The company behind the proposed Fayette Solar solar array system held an open house Thursday evening to acquaint those in Greenfield and Madison Township with its plans for a 47.5-megawatt solar panel farm, of which 7.5 megawatts of photovoltaic cells are slated to be built just one-half mile north of Greenfield.
The open house was staffed with personnel from National Grid Renewables, some of whom appeared during the April 28 virtual public hearing for another of NGR’s solar projects, that being the 117-megawatt Dodson Creek facility the company wants to build just southeast of Lynchburg.
State Rep. Shane Wilkin (R-Hillsboro) was in Lynchburg last Thursday to hear what were, at times, heated comments from local citizens opposed to the growing number of solar panel farms in the vicinity of their properties.
Wilkin announced Friday that he will return to his hometown to conduct individual office hours with his constituents from 10 a.m. to 4 p.m. Friday, May 14 at the Lynchburg Administration Building.
At Thursday’s open house, NGR senior developer Darek Hasek told The Times-Gazette that utility-scale solar projects such as Fayette Solar don’t fall under the auspices of the Ohio Power Siting Board since they are under 50 megawatts, but the company still wanted to be a “good neighbor” and provide information and reassurance to the community.
“We were founded by a farmer in Southern Minnesota and have roots that go way back to rural America,” Hasek said. “He became intrigued with renewable energy and viewed it as a way to invest in rural America, and started the company on the concept of being ‘farmer-friendly.’”
In responding to some of the concerns aired during Thursday’s Lynchburg meeting, he said NGR wanted to hear from neighboring property owners and from that, incorporate its feedback into their project designs.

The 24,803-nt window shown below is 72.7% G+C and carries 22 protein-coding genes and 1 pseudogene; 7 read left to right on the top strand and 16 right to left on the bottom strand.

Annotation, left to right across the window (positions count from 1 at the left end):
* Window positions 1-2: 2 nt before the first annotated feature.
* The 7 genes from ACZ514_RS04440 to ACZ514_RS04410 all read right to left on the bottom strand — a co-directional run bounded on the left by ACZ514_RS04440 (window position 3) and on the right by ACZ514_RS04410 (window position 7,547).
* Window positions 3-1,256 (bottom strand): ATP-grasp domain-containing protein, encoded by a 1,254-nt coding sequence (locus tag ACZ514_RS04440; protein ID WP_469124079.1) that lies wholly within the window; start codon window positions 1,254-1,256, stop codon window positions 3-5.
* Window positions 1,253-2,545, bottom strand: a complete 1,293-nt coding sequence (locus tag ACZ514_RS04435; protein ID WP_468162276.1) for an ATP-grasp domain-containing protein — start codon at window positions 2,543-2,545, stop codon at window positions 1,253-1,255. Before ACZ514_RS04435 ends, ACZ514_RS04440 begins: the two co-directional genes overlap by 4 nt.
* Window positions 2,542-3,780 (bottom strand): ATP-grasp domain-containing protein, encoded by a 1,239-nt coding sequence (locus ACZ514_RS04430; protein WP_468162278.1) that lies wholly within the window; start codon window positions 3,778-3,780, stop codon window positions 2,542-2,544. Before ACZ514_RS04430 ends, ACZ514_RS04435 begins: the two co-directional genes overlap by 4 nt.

“If there’s a neighbor with concerns, not unlike those over in Lynchburg and into Clinton County, we’d like to meet with them and say, ‘Look, we know this is going to look a bit different, but we’re willing to spend the money and put up the screening to minimize the landscape impact, and strike a balance between property owner rights and being a good neighbor to everyone else,’” Hasek said.
One of NGR’s neighbors is Greenfield City Manager Todd Wilkin, who said he was a strong proponent of property rights, but had to weigh that with the concerns he had regarding the villages water supply, which he said was provided by aquifers located just to the south of the Highland County element of the facility.
“What we don’t want to have happen is, say 25 years from now, somebody comes in and tells us our water is tainted,” he said. “And in talking with them at this open house, one of my questions had to do with the EPA testing component, and they assured me that these are the solar panels that have passed that testing.”
Hasek said the testing involved destroying some of the same type of photovoltaic panels that would be used at Fayette Solar, and after being broken up, were then buried in the ground to determine if any chemicals would leach into the soil.
“As it turns out, they don’t,” he said. “That makes me feel better as it relates to our water quality.”
His other concern had to do with the future growth of the village, since he said Greenfield would be “hemmed in” with Fayette Solar to the north and another NGR project, Ross County Solar, to the south.
“When Mr. McArthur named it Greenfield after the green fields, we’re going to be losing that,” he said. “When I stand at our industrial park now and look out toward Bainbridge or Paint Creek, it’s beautiful, but when these things are built we’ll be looking out over solar panels.”
He said it would entail more strategic planning about Greenfield’s growth in the future, which was the reason for his attendance at Thursday’s NGR open house. But he added he thought company representatives did a good job in answering his questions.
“When we come into a community, we want to be a good neighbor,” Hasek said. “Our goal is to own and operate these facilities long-term, we’re going to be around for a while as these projects move forward, and that’s not just for the development cycle, but for construction and long-term operations many years into the future.”
Reach Tim Colliver at 937-402-2571.